I’ve been catching up with my reading over the holidays – here are two new books worth your attention, both published by The Cuba Press.
Upturned is a new poetry collection by one of my favourite poets. I Wish, I Wish is the second volume in the Cuba Press Novella series – my climate fiction novella Where We Land was the first in this series.
Kay McKenzie Cooke is one of my favourite poets. Her poetry connects with me on both levels that really matter to me: emotion and language. For me, there’s an extra level of connection in that Kay was born in Murihiku / Southland, where I grew up, and some of her poems feature places I know well and times I’ve experienced.
But even if you have no connection with Southland – or for that matter Berlin, where a section of this collection is set – these poems are likely to speak to anyone who enjoys beautiful, resonant writing that is strongly connected with land, people and memory.
These poems are both highly skilled and very welcoming – this is poetry that invites you in rather than fences you out. So even if you don’t usually read poetry, give Upturned a try. You won’t regret it.
As the title signifies, I Wish, I Wish is a fairy tale – but it’s a very down-to-earth one. Mortician Seb’s monotonous life is abruptly upturned after he meets a dying young boy called Gabe. At the start of the novella, Seb is thoroughly stuck in an unsatisfying life that’s going nowhere, and by the end … well, read it and find out.
This novella works because Zirk Van Den Berg steers away from sentiment while communicating the protagonist’s emotions effectively. This is a very well-written book, with neat touches of humour that offset what could otherwise be too moralistic a narrative. I wasn’t sure I wanted to start 2021 by reading another story about death, but before long I was caught up in this novella, and I think you will be too.
This event inaugurates the Te Awe event space, with six fine poets and prose writers giving a very special lunch time reading. All hail from Dunedin or Southland.
Kay McKenzie Cooke, Richard Langston, Tim Jones, Nick Ascroft, Madison Hamill and Jenny Powell, with Mary McCallum reading some of the late Elizabeth Brooke-Carr’s work.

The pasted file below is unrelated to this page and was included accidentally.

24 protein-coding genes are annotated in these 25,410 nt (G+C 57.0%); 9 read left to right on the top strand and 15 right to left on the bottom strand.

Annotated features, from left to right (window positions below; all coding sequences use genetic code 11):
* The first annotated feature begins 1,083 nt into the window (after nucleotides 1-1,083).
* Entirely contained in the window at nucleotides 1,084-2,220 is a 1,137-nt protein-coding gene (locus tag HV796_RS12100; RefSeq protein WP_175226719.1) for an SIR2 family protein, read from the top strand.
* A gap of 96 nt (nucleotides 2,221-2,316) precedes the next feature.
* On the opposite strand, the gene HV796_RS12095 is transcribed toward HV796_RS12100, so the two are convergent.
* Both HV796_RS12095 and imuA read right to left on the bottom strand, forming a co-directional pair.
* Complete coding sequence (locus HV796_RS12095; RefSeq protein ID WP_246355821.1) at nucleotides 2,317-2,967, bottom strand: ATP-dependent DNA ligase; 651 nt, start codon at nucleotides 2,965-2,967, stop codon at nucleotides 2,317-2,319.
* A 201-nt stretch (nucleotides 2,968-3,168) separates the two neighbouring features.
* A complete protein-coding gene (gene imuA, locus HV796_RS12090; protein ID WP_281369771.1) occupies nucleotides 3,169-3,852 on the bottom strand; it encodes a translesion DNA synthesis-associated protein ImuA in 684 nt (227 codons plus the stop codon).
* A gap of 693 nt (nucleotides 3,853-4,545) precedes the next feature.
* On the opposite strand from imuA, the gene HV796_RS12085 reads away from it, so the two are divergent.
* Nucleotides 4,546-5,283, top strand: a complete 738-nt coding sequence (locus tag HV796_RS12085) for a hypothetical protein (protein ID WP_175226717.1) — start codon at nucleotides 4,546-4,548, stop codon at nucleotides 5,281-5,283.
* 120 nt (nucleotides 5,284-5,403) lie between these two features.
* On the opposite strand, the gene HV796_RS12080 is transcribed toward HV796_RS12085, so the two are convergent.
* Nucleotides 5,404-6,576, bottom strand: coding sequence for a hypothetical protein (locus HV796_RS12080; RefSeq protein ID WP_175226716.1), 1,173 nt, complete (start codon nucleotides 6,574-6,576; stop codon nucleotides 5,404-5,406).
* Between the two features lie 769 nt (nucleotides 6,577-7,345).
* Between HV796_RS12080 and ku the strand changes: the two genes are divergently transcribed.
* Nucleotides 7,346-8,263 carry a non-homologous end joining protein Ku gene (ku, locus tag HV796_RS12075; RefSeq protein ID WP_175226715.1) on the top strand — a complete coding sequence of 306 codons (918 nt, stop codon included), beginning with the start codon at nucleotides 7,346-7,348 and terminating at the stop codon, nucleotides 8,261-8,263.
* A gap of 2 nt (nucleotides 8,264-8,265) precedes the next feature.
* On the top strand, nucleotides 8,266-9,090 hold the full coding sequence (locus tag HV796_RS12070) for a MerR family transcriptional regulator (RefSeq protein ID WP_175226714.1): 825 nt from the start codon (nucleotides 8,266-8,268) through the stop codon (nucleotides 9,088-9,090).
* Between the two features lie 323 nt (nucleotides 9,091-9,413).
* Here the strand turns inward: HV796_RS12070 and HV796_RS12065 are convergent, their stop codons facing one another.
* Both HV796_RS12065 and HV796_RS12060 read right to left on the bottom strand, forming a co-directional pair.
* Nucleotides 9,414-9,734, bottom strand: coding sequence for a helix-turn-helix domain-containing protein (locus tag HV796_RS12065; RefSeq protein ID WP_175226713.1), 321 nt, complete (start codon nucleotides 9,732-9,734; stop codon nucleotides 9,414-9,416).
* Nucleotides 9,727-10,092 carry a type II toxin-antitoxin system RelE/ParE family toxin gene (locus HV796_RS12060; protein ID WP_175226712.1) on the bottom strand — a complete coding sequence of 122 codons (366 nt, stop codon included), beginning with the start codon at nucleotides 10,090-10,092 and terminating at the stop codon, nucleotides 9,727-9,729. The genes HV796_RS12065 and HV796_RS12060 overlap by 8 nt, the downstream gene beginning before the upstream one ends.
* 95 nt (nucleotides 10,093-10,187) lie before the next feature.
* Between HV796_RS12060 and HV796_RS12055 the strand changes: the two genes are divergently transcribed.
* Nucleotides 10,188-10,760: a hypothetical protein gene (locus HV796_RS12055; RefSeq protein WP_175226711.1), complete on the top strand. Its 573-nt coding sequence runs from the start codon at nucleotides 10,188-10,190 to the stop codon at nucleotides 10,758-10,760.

So why not take this rare opportunity, grab your lunchtime sandwiches or buy one from the Te Awe café, and enliven your lunch listening to some of New Zealand’s finest poets reading from their works. Enjoy.
Early voting opened today in the 2020 New Zealand General Election. Like much of the electorate, I plan to vote early – but not today, because I suspect polling booths will be busy. When I do vote, I’m going to give my party vote to the Green Party, because they have put reducing inequality and taking meaningful action on the climate crisis at the core of their policies.
Jacinda Ardern’s Labour-led Government deserves a lot of credit for the way they’ve handled successive crises: the Christchurch terrorist attacks, the Whakaari / White Island eruption, and the COVID-19 pandemic. The Prime Minister’s intelligence, compassion and crisis management skills have passed multiple tests.
But when the opportunity to make transformational, necessary change has come along, Labour have mostly fudged it: they’ve failed to provide genuinely affordable housing, done little to reduce inequality, backed off the idea of a capital gains tax to reduce land banking and property speculation, and doubled down on building new roads without doing anything to prevent those roads being filled with climate-destroying gas guzzlers. They’ve also failed to do enough to address the environmental and climate damage caused by the New Zealand economy’s dependence on low-value dairy exports.
The Greens have played an important role in pushing the Government to do more on climate justice, inequality and a transition away from fossil fuels, and I want them to keep playing that role in a second-term Labour-led Government. Because, left to its own devices, Labour will continue to act as if the real crises we face are no more than inconveniences. Plus, the Greens have some excellent candidates, and I want as many of them as possible to get into Parliament.
New Zealand First has acted as a handbrake on necessary action, including a just solution at Ihumātao, and I hope that Winston Peters’ party of failure and inaction is not represented in the next Parliament.
As for National? A Todd Muller-led National would have at least offered the possibility of some bipartisan action on climate change. But there’s no way Judith Collins – cynical, Trump-lite, Dirty Politics-espousing Judith Collins, with her climate denial and contempt for the natural environment – will ever get my vote. And nor will ACT, that unsavoury – but very 2020 – combination of libertarians and gun lobbyists.
Be entertained by this panel of acclaimed authors as they robustly discuss how writing fiction or poetry can bring about social or political change and why a number of activists are now turning to these mediums.